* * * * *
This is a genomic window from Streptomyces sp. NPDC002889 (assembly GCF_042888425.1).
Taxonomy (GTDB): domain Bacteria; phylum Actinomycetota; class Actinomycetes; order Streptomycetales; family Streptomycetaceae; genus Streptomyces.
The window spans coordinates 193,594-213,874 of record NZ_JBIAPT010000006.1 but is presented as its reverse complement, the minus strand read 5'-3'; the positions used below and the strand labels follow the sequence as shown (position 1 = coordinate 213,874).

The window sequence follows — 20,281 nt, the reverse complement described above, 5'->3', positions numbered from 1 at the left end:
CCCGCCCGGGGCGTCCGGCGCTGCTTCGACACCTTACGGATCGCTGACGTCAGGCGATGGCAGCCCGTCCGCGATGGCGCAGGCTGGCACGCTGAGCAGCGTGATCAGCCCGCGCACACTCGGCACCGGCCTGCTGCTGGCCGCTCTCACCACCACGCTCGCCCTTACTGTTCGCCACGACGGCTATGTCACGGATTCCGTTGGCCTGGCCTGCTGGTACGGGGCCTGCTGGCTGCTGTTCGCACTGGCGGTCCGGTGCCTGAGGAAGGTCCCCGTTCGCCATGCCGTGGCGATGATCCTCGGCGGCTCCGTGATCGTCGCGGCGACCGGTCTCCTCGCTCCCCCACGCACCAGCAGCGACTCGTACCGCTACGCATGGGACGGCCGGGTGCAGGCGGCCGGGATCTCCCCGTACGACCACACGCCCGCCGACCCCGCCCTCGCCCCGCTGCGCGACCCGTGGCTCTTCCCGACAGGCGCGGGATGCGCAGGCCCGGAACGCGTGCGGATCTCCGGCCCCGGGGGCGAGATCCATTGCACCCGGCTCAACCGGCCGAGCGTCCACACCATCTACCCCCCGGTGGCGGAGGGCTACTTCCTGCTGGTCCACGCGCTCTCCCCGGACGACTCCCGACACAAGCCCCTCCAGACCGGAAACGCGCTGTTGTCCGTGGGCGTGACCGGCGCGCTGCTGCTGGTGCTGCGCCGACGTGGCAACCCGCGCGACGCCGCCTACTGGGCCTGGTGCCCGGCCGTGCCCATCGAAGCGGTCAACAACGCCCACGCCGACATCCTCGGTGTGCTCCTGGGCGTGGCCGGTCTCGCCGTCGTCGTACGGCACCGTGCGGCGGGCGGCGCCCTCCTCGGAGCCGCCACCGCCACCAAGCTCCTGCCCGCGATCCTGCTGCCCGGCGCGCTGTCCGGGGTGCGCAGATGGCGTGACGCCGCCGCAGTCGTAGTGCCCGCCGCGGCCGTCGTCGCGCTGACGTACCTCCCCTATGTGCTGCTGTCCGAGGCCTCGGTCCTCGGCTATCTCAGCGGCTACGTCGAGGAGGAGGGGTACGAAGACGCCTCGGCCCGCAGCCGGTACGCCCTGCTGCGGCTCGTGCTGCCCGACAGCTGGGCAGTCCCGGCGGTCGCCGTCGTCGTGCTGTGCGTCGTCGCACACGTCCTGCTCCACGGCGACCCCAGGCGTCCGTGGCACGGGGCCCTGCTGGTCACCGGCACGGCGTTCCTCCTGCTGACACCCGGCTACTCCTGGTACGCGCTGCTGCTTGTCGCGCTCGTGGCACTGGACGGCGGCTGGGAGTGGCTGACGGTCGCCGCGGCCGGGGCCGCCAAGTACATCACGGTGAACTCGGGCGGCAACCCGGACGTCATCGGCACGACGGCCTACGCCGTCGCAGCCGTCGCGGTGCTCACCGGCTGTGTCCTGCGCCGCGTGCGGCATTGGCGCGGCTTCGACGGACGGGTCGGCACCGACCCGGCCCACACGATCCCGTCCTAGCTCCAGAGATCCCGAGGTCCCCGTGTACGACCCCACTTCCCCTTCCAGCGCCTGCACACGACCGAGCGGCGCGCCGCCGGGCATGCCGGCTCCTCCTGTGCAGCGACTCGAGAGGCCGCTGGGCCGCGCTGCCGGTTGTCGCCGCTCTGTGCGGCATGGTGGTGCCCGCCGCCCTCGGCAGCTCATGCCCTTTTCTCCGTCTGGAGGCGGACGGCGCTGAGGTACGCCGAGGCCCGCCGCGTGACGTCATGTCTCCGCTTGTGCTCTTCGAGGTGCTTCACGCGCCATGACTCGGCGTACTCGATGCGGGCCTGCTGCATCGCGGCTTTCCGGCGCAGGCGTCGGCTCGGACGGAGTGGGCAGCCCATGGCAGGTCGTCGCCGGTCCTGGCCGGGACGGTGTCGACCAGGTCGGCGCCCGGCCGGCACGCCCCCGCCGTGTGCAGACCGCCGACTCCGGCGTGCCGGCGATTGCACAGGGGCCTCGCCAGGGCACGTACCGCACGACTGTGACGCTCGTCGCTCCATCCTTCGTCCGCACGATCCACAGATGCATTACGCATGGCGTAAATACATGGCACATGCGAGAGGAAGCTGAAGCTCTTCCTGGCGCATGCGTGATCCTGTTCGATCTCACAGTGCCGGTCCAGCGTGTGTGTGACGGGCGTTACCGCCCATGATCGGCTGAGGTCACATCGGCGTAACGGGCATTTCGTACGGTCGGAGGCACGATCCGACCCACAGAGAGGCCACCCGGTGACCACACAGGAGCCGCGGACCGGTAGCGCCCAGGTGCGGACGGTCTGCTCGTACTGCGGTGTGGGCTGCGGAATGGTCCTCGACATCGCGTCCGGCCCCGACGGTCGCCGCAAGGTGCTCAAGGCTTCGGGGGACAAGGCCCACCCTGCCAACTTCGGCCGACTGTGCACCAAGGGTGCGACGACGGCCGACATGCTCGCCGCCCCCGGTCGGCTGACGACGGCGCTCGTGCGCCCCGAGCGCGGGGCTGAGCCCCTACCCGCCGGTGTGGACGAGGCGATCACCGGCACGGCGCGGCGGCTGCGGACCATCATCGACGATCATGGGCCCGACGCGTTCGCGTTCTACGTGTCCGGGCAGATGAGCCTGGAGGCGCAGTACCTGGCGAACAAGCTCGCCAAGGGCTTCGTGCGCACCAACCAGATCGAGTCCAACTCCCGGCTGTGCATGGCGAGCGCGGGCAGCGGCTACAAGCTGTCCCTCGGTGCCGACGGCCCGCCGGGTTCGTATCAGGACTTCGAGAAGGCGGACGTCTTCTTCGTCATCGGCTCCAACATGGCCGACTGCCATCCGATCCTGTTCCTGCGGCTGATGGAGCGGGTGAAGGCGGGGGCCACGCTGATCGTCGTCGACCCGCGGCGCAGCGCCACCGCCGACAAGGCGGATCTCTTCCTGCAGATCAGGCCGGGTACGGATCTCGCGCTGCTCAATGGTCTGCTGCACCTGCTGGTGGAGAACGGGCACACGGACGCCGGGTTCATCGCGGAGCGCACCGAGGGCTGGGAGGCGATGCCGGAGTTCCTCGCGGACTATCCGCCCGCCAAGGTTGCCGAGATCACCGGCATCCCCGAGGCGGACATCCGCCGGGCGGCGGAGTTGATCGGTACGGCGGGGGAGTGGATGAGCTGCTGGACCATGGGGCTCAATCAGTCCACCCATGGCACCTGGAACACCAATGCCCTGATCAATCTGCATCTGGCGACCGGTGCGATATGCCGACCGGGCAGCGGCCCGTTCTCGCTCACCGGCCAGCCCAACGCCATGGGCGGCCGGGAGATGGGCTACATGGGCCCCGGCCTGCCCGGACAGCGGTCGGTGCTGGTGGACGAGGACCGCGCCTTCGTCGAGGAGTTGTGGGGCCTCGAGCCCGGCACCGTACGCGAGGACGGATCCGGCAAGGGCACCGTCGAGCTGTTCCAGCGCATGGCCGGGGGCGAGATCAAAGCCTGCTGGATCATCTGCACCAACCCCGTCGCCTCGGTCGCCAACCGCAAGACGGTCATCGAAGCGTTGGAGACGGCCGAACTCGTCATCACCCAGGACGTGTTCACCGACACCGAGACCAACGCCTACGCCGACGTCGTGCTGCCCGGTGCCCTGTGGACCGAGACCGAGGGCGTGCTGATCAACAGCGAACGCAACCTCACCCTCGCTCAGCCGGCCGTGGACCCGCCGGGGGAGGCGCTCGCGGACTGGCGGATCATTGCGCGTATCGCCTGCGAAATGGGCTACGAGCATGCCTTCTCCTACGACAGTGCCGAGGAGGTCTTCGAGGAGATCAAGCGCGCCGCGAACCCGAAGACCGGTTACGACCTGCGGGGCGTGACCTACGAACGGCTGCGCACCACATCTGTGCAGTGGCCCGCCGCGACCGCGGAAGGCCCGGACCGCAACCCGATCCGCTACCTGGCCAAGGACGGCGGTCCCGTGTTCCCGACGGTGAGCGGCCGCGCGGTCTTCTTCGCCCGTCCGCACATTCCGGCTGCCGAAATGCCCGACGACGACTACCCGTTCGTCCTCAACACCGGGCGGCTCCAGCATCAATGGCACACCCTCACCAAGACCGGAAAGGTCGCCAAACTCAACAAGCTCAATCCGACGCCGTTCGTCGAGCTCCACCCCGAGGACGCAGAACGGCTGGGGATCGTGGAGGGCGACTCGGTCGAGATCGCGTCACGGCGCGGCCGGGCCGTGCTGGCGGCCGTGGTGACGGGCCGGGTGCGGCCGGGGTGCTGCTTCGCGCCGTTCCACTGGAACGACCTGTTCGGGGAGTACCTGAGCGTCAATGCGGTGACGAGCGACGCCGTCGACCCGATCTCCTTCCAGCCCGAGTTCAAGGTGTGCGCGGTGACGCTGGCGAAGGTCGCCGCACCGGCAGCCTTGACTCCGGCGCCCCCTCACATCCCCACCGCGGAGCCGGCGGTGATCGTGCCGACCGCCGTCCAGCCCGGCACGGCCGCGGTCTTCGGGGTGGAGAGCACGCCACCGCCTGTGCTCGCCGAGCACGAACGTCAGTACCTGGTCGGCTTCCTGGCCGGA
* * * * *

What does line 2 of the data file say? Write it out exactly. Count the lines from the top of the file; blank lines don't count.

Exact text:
Taxonomy (GTDB): domain Bacteria; phylum Actinomycetota; class Actinomycetes; order Streptomycetales; family Streptomycetaceae; genus Streptomyces.